TEXT OF COMMENTARY
Kai Ryssdal: The budget for the Small Business Administration this year was $730 million. Not a whole lot of money compared to the federal bailout some really big businesses have gotten. But things may be looking up. The Washington Post reported today that the Treasury Department wants to use $15 billion in TARP money to boost credit markets, in part by buying up SBA loans and increasing the amount businesses can borrow from the SBA. Commentator David Frum says that's a very bad idea.
DAVID FRUM: TARP money for small business? No, no, no.
The one good thing about TARP: It's a program everybody hates. Taxpayers hate it because they hate bailouts. The bailed-out financial institutions hate it because it sets limits on executive pay. The administration hates it because it cannot predict the program's liabilities. Congress hates it because, well, because everybody else hates it.
Merely being hated, however, does not necessarily doom a government program. Everybody hates the mohair subsidy, but it has outlasted every attempt to kill it. Still, a reviled and abused program is a lot less likely to endure than a program that has gained a substantial constituency for itself.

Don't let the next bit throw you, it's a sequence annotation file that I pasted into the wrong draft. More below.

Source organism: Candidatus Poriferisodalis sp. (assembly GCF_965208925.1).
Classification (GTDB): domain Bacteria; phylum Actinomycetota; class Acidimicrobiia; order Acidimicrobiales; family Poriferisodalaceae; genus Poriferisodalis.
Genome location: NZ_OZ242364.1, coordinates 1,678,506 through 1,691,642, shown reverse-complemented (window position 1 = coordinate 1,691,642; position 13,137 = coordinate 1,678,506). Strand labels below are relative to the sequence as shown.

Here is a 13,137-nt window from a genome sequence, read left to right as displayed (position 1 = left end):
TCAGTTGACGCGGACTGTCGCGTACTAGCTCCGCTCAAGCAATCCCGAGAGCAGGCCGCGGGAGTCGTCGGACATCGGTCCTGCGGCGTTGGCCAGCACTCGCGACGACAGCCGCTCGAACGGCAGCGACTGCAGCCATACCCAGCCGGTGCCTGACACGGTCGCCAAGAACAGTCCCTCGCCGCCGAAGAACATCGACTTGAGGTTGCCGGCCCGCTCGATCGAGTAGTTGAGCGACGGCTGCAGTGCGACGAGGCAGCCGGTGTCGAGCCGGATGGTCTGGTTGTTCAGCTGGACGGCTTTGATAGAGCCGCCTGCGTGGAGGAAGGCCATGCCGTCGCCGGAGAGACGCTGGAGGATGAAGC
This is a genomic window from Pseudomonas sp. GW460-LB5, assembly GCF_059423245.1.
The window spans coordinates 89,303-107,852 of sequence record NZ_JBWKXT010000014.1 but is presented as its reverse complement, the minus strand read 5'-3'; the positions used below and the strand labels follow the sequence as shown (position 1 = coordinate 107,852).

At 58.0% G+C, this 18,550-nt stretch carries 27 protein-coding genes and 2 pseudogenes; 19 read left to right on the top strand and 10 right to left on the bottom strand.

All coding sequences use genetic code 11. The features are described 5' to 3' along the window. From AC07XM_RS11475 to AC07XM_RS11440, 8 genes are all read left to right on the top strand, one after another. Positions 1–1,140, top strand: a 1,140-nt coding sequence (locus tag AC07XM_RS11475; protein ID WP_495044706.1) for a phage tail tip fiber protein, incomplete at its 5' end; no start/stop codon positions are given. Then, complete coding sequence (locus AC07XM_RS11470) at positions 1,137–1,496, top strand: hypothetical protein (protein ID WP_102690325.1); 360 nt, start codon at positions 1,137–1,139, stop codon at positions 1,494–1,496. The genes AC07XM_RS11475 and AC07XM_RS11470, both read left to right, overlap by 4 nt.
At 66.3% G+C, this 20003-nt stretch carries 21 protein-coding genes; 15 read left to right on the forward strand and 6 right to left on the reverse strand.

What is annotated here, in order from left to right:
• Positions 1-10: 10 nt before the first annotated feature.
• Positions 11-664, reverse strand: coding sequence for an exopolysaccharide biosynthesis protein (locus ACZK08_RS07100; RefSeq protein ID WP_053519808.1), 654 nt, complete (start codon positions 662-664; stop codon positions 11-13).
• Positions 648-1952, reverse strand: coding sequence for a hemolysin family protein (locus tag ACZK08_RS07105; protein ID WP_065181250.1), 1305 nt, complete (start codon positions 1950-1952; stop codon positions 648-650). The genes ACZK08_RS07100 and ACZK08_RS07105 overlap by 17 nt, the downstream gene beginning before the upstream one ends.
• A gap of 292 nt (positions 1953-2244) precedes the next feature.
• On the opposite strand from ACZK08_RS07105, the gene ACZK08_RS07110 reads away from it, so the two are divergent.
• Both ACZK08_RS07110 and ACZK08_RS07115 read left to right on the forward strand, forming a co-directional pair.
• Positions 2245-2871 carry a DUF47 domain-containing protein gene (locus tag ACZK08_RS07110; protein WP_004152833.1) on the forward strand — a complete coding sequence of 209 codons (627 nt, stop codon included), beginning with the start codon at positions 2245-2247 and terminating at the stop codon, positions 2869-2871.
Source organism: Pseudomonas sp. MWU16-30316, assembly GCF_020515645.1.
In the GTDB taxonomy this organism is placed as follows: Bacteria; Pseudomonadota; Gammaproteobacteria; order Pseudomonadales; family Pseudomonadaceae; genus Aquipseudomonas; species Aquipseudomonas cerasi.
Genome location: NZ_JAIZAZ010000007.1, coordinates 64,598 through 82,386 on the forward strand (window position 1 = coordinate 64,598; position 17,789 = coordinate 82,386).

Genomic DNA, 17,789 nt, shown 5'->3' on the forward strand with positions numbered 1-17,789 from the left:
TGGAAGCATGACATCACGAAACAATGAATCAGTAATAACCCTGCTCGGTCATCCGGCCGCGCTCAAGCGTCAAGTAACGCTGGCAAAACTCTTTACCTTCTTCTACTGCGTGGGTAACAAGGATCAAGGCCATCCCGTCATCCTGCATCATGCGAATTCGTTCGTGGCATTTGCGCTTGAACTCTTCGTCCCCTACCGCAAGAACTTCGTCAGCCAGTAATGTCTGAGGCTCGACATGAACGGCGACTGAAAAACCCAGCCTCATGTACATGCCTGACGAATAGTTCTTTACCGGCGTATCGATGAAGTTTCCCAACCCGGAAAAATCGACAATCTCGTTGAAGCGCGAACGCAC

So if we want to see the end of TARP, we must resist to the utmost any effort to entrench and institutionalize it.
But entrenching and institutionalizing is just what will follow if the Obama administration makes good on internal proposals to extend TARP funds to small enterprises through the Small Business Administration.
The SBA lending program has survived 25 years of attacks by good-government reformer types. Any program that lends money to businesses that cannot qualify for commercial loans is just asking for trouble, and the SBA has a long history of getting what it asks for. The latest scandal was exposed only last year: $76 million in fraudulent loans over the previous half-decade.
But scandals do not dent SBA's support on Capitol Hill -- 99 percent of small businesses never get a dime from SBA. But the lucky 1 percent who do get SBA's cheap loans love the program and will fight to the death to defend it.
Let the SBA's supporters sink their pincers into TARP's vast funds, and you will never extricate them -- and never see the end of the TARP program.
You want to help small business? Don't mete out subsidies to a politically wired few. Instead, postpone the tax increases now scheduled to bite in 2010 for a year or two. Or better, forever.
RYSSDAL: David Frum is a resident fellow at the American Enterprise Institute.